Airboats on the hunt

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Josh Parkinson photo Idaho hunters shoot ducks from a river blind.

Steve Croston has been hunting ducks out of airboats along the Coeur d’Alene River for more than 30 years.

Croston doesn’t often hunt the areas that Idaho Fish and Game has proposed closing — two swaths of swamp near Rose Lake and Medimont.

But he thinks any closure will prevent waterfowl hunters like himself or older (he is 64) from accessing wetlands that are difficult to reach.

The Fish and Game department has proposed prohibiting airboats on two parts of the 8,600-acre WMA, which extends from Cataldo to Harrison along the Coeur d’Alene River and includes wetlands of the lower St. Joe River.

The two pieces proposed as off limits include an 11,000-acre swath on the south side of the Coeur d’Alene River from Cave Lake to Springston, and an approximately 744-acre chunk of wetlands near Rose Lake from Bull Run Road to Black Rock Road.

He hunts the swamp near Rose Lake about three times a year, he said, and rarely sees duck hunters.

“Only once in eight years have I seen a hunter in there,” said Croston, who also raises Labrador retrievers at his home in Kellogg.

Large pieces of the WMA are difficult for duck hunters to access because adjacent land is either private or roadless, he said, and airboats — which have a large airplane-like propeller mounted inside the boat near the stern that allows them to skip across ice and wetlands — have long been used as a way for aficionados to reach their hunting spots.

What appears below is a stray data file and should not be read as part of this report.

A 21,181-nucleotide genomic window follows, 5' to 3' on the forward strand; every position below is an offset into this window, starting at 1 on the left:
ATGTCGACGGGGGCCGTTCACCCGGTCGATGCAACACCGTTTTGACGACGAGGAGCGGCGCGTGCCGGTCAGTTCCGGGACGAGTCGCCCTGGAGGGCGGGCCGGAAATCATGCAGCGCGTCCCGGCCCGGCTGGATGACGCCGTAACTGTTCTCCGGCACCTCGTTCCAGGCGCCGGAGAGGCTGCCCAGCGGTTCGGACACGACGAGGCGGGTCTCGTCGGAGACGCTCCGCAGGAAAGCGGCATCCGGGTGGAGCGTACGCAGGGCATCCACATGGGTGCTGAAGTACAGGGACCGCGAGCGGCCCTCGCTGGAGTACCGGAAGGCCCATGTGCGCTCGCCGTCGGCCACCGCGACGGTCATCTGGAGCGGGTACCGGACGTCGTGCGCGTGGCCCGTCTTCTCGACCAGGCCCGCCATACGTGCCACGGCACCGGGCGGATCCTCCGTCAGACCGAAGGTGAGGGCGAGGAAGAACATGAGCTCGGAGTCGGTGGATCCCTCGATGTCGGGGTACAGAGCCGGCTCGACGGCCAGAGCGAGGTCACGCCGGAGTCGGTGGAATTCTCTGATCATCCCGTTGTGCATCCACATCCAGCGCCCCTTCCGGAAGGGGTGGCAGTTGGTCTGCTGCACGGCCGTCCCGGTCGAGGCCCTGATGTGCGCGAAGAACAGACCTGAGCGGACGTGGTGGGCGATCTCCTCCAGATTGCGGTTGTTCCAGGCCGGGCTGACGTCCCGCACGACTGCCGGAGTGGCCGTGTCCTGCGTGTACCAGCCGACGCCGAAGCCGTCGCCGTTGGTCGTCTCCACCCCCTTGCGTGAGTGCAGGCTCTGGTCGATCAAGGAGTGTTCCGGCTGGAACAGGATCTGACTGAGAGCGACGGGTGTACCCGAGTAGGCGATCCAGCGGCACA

“You’re already limited on where you can go,” he said. “Anything they take away is just another day you can’t go hunting.”

Fish and Game is considering the two closures to provide a variety of hunter experiences on the WMA, said biologist Norm Merz. Airboat use is possible in most of the rest of the WMA, but there are no areas set aside for hunters who want to avoid competition with airboaters.

“Those areas are not getting a lot of airboat use,” Merz said. “This allows people who don’t own airboats to maintain their desired hunting experience.”

If airboats are outlawed in the two areas, they would help to meet the demand for, and maintain a diversity of hunter experiences in the management area, Kara Campbell of IDFG said.

The department plans an open house from 5 to 7 p.m. Sept. 19 at the Medimont Grange Hall to discuss the proposal. The Grange is located along State Highway 3 at Medimont.

Ed Bresnan, who owns Valley Mart, the Medimont convenience store across the parking lot from the Grange Hall, said people sometimes grouse about the noise the boats make in the morning when they barrel through the dark to hunting areas. For the most part, however, he doesn’t hear many complaints.

“I don’t know that they cause any problems,” Bresnan said.

When he hunts, he walks into areas that are accessible and either jump shoots birds or sits in a blind.

“It’s mostly about being in the right place,” he said.

Sometimes on those slow days when the ducks seem to sit tight, he said, “you almost want a boat to come by to get the birds moving.”

Next week’s meeting is meant to show residents what areas are proposed for closure and to get feedback, Merz said.

“And we’ll go from there,” he added.

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